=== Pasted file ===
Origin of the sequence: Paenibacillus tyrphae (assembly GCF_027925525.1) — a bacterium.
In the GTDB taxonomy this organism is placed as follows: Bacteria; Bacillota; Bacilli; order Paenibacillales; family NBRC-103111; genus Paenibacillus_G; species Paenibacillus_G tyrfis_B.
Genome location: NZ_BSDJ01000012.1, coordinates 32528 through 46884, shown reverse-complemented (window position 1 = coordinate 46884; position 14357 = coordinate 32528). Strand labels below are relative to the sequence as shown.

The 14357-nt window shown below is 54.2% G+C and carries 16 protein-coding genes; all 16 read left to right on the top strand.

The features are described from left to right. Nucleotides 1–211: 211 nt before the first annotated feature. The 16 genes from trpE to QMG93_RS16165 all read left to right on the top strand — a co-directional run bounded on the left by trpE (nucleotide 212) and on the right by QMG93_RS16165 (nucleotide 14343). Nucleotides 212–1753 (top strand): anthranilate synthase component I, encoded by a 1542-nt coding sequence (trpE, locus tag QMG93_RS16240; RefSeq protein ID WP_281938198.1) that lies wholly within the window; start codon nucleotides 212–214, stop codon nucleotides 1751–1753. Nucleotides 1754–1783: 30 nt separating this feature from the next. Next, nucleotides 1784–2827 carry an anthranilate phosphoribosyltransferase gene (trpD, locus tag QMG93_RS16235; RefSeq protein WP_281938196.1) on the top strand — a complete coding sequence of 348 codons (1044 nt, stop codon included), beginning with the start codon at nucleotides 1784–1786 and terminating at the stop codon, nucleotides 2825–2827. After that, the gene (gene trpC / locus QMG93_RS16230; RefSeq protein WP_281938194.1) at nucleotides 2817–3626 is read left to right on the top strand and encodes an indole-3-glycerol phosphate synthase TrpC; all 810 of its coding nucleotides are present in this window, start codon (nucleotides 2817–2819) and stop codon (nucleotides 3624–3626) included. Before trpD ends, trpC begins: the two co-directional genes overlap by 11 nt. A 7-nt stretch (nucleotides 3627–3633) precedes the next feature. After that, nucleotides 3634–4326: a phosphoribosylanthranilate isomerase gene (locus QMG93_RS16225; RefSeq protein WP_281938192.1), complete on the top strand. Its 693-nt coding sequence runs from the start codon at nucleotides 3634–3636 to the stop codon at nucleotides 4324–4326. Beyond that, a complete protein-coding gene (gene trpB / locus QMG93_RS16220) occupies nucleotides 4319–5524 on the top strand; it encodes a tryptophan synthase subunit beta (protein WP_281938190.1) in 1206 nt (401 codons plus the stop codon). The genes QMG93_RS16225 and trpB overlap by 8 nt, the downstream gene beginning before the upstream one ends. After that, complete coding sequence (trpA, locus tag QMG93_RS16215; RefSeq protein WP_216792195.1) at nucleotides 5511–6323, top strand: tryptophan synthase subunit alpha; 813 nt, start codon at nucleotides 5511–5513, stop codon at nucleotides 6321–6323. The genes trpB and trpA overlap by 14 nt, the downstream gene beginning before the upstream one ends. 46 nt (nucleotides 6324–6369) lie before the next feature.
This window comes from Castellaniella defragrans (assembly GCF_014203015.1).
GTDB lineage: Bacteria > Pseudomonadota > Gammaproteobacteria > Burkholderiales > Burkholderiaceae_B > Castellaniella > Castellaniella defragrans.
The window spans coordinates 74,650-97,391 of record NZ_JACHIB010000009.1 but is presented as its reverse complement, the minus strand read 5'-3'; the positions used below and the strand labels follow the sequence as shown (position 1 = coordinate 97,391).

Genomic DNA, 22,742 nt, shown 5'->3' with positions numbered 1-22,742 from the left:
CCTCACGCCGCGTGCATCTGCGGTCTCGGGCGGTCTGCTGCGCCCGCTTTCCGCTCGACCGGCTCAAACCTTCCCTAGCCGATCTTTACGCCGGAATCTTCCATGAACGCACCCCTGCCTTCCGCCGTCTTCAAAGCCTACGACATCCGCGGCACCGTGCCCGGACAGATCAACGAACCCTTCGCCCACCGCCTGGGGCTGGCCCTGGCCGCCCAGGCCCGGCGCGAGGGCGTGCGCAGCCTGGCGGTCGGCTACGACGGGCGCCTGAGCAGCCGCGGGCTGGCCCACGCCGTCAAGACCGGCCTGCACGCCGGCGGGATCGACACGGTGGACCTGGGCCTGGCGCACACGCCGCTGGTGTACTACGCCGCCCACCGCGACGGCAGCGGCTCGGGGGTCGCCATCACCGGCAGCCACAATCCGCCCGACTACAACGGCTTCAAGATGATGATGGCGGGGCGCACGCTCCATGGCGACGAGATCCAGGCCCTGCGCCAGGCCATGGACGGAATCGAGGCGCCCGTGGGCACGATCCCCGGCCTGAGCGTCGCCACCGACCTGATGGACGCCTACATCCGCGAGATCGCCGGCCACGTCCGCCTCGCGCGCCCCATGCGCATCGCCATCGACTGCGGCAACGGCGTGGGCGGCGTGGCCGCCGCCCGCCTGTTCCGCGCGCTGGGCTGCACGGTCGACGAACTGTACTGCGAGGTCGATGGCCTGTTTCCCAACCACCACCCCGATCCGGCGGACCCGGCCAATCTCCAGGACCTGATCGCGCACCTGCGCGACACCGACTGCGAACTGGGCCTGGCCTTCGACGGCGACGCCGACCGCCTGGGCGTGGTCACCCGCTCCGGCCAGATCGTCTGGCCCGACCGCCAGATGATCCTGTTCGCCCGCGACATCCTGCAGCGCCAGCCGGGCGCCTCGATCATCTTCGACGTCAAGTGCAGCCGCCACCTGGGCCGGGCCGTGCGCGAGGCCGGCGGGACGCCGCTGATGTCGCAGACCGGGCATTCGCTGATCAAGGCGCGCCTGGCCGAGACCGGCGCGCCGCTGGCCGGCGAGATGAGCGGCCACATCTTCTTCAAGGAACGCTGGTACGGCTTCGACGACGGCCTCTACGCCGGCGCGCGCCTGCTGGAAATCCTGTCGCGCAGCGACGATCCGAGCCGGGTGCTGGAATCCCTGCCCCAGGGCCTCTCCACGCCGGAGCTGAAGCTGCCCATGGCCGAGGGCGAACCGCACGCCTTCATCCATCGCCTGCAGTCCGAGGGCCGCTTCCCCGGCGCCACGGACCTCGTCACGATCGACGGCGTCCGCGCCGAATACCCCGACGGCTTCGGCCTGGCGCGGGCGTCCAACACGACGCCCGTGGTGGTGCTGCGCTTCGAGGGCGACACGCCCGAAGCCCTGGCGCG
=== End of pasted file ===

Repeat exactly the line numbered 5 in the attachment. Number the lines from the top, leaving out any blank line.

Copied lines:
The features are described from left to right. Nucleotides 1–211: 211 nt before the first annotated feature. The 16 genes from trpE to QMG93_RS16165 all read left to right on the top strand — a co-directional run bounded on the left by trpE (nucleotide 212) and on the right by QMG93_RS16165 (nucleotide 14343). Nucleotides 212–1753 (top strand): anthranilate synthase component I, encoded by a 1542-nt coding sequence (trpE, locus tag QMG93_RS16240; RefSeq protein ID WP_281938198.1) that lies wholly within the window; start codon nucleotides 212–214, stop codon nucleotides 1751–1753. Nucleotides 1754–1783: 30 nt separating this feature from the next. Next, nucleotides 1784–2827 carry an anthranilate phosphoribosyltransferase gene (trpD, locus tag QMG93_RS16235; RefSeq protein WP_281938196.1) on the top strand — a complete coding sequence of 348 codons (1044 nt, stop codon included), beginning with the start codon at nucleotides 1784–1786 and terminating at the stop codon, nucleotides 2825–2827. After that, the gene (gene trpC / locus QMG93_RS16230; RefSeq protein WP_281938194.1) at nucleotides 2817–3626 is read left to right on the top strand and encodes an indole-3-glycerol phosphate synthase TrpC; all 810 of its coding nucleotides are present in this window, start codon (nucleotides 2817–2819) and stop codon (nucleotides 3624–3626) included. Before trpD ends, trpC begins: the two co-directional genes overlap by 11 nt. A 7-nt stretch (nucleotides 3627–3633) precedes the next feature. After that, nucleotides 3634–4326: a phosphoribosylanthranilate isomerase gene (locus QMG93_RS16225; RefSeq protein WP_281938192.1), complete on the top strand. Its 693-nt coding sequence runs from the start codon at nucleotides 3634–3636 to the stop codon at nucleotides 4324–4326. Beyond that, a complete protein-coding gene (gene trpB / locus QMG93_RS16220) occupies nucleotides 4319–5524 on the top strand; it encodes a tryptophan synthase subunit beta (protein WP_281938190.1) in 1206 nt (401 codons plus the stop codon). The genes QMG93_RS16225 and trpB overlap by 8 nt, the downstream gene beginning before the upstream one ends. After that, complete coding sequence (trpA, locus tag QMG93_RS16215; RefSeq protein WP_216792195.1) at nucleotides 5511–6323, top strand: tryptophan synthase subunit alpha; 813 nt, start codon at nucleotides 5511–5513, stop codon at nucleotides 6321–6323. The genes trpB and trpA overlap by 14 nt, the downstream gene beginning before the upstream one ends. 46 nt (nucleotides 6324–6369) lie before the next feature.